Understanding relapse rates to inform decisions about stopping antidepressants
In patients on long-term antidepressant treatment who are largely symptom-free, it can be useful to know relapse rates to inform discussions about stopping treatment. In a recent study of people on long-term antidepressants (70% taking antidepressants >3yrs), 56% who stopped their medication had a relapse within 12 months, compared to 39% who continued them. After 12 months, 61% who stopped their antidepressants remained off them.
Suggested WiseGP actions:
Discuss stopping antidepressants with people who are largely symptom-free, using reported relapse rates to inform decisions made.
Share evidence with practice pharmacists performing medication reviews.
Read more about the research informing these recommendations here: https://www.nejm.org/doi/full/10.1056/NEJMoa2106356
Withdrawing from SSRIs
56% experience withdrawal symptoms when stopping SSRIs. Withdrawal can be confused with relapse and make people feel reluctant to stop their medication. In stable patients, stopping antidepressants can prevent side-effects, avoid drug interactions and reduce burden and costs.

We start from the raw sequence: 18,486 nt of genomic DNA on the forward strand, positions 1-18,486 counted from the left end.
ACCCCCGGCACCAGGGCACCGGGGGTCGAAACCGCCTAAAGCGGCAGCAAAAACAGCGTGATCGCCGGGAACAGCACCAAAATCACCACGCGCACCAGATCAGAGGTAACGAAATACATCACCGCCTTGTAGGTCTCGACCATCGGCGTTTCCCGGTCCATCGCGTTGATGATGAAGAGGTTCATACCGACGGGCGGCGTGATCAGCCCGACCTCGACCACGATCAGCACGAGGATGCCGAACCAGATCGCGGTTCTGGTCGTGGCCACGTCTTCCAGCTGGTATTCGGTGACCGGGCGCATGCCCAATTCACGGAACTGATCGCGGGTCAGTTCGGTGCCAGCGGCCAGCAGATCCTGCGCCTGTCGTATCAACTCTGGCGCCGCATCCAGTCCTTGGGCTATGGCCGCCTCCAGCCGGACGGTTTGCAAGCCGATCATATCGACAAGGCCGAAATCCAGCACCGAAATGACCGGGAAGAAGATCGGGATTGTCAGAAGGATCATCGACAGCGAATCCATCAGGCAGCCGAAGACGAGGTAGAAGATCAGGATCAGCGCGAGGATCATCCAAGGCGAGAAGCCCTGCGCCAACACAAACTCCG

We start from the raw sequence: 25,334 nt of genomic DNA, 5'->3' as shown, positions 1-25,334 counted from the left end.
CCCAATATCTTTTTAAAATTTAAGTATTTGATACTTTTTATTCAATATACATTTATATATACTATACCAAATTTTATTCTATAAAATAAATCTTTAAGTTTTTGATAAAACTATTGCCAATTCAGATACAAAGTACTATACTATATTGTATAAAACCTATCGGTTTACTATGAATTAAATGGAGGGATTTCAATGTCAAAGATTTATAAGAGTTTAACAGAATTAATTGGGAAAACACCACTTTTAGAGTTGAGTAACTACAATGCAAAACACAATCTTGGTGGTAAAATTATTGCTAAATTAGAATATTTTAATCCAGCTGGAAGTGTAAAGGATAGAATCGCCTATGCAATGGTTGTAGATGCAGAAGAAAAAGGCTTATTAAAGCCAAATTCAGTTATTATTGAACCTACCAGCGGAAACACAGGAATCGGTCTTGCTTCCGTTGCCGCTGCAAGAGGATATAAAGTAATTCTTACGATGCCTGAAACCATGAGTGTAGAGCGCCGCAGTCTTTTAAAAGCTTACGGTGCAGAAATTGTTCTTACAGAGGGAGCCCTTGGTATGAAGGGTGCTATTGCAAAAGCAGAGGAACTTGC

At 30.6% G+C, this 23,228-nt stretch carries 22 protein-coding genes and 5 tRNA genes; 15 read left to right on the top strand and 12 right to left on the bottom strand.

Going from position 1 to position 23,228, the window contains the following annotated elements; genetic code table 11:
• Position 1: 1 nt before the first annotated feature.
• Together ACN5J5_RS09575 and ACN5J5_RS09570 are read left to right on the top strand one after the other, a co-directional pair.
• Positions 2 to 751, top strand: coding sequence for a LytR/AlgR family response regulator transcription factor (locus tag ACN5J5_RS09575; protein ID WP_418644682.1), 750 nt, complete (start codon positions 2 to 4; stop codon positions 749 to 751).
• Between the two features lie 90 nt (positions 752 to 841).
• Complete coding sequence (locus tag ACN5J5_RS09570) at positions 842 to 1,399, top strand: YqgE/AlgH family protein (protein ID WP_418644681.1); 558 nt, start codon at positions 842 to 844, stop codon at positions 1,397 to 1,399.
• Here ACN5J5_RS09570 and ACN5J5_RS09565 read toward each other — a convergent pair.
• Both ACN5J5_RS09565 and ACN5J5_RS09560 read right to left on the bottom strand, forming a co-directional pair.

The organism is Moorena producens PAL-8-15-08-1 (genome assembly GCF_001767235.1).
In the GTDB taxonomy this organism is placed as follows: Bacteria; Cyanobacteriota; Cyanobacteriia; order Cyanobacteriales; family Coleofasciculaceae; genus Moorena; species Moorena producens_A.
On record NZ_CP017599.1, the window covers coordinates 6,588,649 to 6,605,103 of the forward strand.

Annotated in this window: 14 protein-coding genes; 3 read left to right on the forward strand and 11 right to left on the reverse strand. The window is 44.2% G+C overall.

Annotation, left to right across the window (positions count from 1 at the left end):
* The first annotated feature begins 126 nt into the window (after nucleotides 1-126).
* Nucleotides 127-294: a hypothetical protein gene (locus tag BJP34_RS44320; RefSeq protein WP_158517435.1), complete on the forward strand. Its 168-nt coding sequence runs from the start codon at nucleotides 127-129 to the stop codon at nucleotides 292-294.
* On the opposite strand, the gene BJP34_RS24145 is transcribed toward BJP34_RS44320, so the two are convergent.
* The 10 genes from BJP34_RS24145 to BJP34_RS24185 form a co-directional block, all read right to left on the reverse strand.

Withdrawal usually begins within days of stopping antidepressants (though it can begin weeks after stopping fluoxetine), whilst relapse takes weeks or months to start. Reintroducing antidepressants rapidly reduces the intensity of withdrawal symptoms whereas in relapse, symptoms usually take weeks to improve.
Withdrawal from SSRIs can cause psychological and physical symptoms, with some people reporting sensory disturbances described as ‘electric shocks’ or ‘brain zaps’. Nausea, muscle pain or these sensory disturbances, suggest withdrawal rather than relapse of anxiety and depression.
To reduce the risk of withdrawal, we should reduce the SSRI dose by 25 or 50% approximately every 4 weeks. If withdrawal symptoms occur, the SSRI dose should be increased to the previous effective dose and tapering performed slower, in 10-20% increments. Liquid doses may be required if some doses are not available in tablet form.
Have a look at some examples of tapering regimes published by the Royal College of Psychiatrists and discuss with colleagues at a clinical meeting how they taper antidepressant doses - could you all take a new approach?
Read more about the evidence informing this GEM here: https://bjgp.org/content/73/728/138#F1